BRUNSWICK COUNTY, NC (WWAY) — If you spend a lot of time outside, you’ve likely noticed lots of ant mounds in recent weeks and there’s a reason.
Above average rainfall this summer across the Cape Fear region has the annoying insects coming up out of the ground.
Brunswick County has the distinction of being the site of the first red imported fire ant (Solenopsis invicta), often referred to as a fire ant, which was first documented in North Carolina back in 1957.
“Fire ants are found in 75 of our 100 counties and could possibly be in more counties but simply haven’t been reported yet,” said Michael Waldvogel, an extension associate professor at NC State University.
When you see a fire ant mound on top of the ground, there’s much more you can’t see.
“A fire ant nest is like an iceberg, most of it is below the surface,” Waldvogel said. “Often they can extend two to three feet and in some cases going down as much as 10 feet, and that’s what makes it hard to control them.”
So what’s the best way to get rid of them in your yard or garden?
“I like using the bait to get the ants to kill themselves off,” he said. “Put the bait around the mound, you let them carry it back, they transfer it to other members of the mound including the queen and, eventually, it will take them out.”
Sometimes, it will take 2-3 weeks before the bait completely kills the ants and possibly as much as 8 weeks.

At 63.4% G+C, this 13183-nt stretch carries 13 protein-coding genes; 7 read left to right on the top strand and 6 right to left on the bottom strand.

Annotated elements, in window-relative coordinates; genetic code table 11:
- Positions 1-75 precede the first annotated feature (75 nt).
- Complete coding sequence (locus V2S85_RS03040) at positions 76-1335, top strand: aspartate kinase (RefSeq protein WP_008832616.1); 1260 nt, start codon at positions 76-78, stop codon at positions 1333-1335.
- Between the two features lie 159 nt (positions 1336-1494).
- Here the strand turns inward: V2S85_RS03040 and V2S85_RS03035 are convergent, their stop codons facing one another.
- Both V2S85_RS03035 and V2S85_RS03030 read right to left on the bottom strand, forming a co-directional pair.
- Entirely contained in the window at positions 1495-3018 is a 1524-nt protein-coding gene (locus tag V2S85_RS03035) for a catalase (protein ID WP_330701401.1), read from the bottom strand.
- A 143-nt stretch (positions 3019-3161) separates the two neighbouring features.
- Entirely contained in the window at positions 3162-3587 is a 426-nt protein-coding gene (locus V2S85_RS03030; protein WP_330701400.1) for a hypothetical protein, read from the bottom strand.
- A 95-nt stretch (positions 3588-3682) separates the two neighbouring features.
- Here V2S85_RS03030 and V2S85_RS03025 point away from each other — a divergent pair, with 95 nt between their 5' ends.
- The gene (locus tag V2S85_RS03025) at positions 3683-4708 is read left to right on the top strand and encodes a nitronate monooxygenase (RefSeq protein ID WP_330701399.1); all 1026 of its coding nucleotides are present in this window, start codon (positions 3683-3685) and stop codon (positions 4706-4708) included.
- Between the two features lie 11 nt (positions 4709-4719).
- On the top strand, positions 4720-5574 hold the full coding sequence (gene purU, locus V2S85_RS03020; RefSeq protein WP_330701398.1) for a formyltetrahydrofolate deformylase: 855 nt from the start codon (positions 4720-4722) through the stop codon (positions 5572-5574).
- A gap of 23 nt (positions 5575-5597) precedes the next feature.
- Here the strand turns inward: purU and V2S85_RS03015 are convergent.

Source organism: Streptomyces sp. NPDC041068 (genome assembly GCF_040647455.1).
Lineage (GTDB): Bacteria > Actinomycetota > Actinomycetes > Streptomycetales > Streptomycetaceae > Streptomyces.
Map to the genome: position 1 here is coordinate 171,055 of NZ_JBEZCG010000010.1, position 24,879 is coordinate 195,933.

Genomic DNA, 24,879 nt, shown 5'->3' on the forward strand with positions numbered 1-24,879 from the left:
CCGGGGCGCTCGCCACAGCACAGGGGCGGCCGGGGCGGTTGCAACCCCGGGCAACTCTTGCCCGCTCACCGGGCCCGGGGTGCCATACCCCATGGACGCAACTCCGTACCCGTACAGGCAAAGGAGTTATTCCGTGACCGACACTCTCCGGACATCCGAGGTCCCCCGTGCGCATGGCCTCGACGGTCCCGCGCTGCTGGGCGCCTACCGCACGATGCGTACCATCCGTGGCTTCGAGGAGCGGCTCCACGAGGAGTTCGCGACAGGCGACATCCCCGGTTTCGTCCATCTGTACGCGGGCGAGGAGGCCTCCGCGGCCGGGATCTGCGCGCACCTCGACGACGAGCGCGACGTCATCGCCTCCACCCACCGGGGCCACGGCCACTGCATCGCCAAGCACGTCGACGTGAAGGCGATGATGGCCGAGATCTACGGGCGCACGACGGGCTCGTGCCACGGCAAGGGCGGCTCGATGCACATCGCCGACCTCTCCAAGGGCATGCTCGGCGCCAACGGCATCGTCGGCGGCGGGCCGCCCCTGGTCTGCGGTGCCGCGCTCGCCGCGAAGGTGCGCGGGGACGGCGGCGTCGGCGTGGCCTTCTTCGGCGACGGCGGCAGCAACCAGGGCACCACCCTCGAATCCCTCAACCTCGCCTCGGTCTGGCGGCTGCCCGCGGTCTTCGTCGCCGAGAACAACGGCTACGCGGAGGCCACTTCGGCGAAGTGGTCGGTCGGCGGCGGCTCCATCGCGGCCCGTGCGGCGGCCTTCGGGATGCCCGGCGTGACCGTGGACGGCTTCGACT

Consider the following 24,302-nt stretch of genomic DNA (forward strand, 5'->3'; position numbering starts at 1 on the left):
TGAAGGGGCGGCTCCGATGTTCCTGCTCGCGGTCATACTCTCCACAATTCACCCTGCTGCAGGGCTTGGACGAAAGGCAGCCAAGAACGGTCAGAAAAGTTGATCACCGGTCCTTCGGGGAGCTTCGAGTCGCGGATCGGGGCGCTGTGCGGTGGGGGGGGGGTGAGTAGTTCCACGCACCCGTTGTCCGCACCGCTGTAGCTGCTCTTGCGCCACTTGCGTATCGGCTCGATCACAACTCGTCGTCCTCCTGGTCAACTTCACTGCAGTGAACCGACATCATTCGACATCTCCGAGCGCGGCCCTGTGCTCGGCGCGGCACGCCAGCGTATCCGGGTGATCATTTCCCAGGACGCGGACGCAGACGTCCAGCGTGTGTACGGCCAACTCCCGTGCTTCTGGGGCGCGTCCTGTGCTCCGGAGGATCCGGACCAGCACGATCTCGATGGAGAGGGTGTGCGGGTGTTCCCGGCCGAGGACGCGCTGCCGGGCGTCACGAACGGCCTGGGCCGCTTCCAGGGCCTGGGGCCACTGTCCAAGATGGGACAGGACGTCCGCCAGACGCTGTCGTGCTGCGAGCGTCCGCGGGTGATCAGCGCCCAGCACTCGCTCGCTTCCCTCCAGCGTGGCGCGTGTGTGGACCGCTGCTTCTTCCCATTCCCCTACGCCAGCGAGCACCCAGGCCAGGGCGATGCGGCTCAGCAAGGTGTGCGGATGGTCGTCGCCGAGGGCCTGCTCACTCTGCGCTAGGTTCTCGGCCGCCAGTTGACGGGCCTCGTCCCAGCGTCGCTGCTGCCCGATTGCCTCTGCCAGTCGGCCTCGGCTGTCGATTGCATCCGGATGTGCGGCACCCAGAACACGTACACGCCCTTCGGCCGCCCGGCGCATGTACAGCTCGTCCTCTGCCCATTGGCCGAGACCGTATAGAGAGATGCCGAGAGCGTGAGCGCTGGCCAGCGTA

Avoid putting gasoline on the mound because that’s not good for the environment. Pesticides designed to treat them can be found in the garden center of most hardware or home improvement stores.
“Simply spraying the surface doesn’t have much effect,” Waldvogel said. “At this time of year, treat early in the morning or late afternoon/evening, that’s when more ants are up in the mound.”
If you apply a pesticide product, spread it around the mound and don’t disturb it.
Killing fire ants is something you need to get your neighbors on board with doing in their own yards.
“The more mounds you eliminate, the fewer ants there will be to send mounds to other locations,” he said. “One mound left undisturbed can spread to other locations for years.”
Click here for more information about the red imported fire ant and effective ways to treat them.